Rumblefish — the consumer-oriented music licensing company that, through its Friendly Music service, lets YouTube users legally incorporate Rumblefish’s wide catalog of music in their videos — has acquired Catalogik, a music licensing and rights administration platform founded in 2009. Catalogik is the brainchild of Alex Stone and Gideon Arom, two UCLA computer science and musicology graduates. Financial terms of the purchase weren’t disclosed.
Catalogik’s platform consists of several complementary technologies, including an “advanced search” which utilizes dynamic algorithms to aid users in finding songs (likely to augment Friendly Music’s already robust search capabilities), metadata population which combines data from the web and audio analysis, branded playlists, cloud-based accounting with automatically generated statements, customizable marketplaces and cue sheets.
“The Catalogik team, codebase and IP portfolio are brilliant, giving Rumblefish new technological capabilities that will help us better monetize soundtracks on YouTube and other social video networks and applications,” said Paul Anthony, founder and CEO of Rumblefish, in a statement. “The Catalogik team accelerates our roadmap, improving the best social video soundtrack platform in the world, with the largest catalog and best soundtrack search tools in the market.”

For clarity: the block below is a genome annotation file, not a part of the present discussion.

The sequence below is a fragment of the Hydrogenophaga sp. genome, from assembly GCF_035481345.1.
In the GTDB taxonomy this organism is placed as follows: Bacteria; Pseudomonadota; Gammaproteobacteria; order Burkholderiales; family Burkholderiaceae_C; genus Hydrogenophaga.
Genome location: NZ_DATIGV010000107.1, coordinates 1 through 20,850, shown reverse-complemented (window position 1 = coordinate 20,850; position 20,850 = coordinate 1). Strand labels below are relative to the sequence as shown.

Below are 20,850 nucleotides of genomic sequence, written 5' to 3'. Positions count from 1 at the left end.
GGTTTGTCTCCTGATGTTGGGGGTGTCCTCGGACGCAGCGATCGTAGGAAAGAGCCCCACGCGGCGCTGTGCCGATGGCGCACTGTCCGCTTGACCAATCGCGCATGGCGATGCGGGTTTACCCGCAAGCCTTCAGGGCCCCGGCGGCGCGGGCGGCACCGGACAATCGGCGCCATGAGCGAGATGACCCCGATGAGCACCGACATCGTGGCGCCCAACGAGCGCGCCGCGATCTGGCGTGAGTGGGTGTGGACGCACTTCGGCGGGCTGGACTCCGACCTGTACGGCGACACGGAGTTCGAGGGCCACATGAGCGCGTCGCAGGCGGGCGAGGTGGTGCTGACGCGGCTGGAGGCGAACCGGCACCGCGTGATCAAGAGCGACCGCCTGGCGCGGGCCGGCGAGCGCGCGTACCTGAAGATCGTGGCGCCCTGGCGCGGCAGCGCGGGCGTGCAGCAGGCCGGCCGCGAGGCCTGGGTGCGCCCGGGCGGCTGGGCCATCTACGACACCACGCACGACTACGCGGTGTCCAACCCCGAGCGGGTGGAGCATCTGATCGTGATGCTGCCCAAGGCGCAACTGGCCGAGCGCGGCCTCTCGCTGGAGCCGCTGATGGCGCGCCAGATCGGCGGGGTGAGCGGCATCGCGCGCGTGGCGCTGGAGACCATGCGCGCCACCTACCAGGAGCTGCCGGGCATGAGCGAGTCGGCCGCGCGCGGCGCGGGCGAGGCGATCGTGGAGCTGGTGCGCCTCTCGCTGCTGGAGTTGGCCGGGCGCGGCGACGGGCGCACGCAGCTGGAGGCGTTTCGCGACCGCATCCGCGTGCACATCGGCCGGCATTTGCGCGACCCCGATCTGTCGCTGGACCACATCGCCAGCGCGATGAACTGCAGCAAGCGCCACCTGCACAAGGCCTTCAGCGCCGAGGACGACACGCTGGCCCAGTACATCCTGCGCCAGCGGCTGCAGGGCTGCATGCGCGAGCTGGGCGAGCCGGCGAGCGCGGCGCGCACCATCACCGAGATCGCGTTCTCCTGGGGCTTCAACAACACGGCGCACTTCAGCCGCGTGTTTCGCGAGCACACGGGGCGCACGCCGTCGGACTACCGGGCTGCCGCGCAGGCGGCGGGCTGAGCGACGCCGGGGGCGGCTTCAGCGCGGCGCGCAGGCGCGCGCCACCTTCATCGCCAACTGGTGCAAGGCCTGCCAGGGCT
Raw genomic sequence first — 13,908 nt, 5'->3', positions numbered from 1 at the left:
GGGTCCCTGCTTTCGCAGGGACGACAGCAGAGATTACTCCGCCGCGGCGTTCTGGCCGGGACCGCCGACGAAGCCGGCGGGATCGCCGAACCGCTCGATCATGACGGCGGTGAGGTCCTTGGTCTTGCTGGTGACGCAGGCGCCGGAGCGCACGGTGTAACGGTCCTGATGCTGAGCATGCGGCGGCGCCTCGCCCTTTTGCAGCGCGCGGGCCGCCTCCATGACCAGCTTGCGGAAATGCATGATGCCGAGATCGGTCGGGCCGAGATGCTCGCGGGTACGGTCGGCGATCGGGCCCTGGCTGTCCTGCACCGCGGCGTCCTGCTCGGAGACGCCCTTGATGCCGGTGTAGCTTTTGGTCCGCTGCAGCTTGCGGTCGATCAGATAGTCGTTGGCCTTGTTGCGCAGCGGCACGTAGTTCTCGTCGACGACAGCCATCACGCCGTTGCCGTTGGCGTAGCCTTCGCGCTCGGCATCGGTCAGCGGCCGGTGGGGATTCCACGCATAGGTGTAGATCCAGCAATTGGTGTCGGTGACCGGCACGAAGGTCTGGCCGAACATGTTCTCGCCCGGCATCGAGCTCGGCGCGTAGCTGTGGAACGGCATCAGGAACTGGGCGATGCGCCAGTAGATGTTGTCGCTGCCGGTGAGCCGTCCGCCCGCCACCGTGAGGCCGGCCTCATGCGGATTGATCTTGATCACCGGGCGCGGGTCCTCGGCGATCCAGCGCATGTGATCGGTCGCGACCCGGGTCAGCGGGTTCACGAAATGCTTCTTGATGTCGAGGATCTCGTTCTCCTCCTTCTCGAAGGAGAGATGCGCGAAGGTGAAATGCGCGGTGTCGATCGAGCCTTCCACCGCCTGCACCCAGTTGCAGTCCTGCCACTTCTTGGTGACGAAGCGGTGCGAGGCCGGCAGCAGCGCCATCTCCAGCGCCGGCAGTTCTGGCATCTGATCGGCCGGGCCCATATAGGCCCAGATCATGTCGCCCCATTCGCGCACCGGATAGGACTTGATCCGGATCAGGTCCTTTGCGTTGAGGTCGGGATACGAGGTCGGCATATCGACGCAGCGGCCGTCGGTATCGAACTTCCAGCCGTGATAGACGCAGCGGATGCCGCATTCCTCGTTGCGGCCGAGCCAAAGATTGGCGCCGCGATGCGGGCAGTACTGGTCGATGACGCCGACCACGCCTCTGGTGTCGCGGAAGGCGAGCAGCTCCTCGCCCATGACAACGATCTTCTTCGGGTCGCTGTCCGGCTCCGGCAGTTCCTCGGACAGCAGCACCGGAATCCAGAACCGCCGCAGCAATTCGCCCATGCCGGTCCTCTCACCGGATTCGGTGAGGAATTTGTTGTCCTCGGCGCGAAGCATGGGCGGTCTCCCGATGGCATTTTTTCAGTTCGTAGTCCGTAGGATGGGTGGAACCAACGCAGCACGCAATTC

“This is a great outcome for me, my co-founder, our team and our shareholders. We’re thrilled with the task of solving the most challenging problems facing the sync licensing market, a space we’re really passionate about,” said Gideon Arom, Catalogik’s co-founder and CEO.
Arom his co-founder, Alex Stone, and the rest of their team will join Rumblefish at the company’s new office in Los Angeles.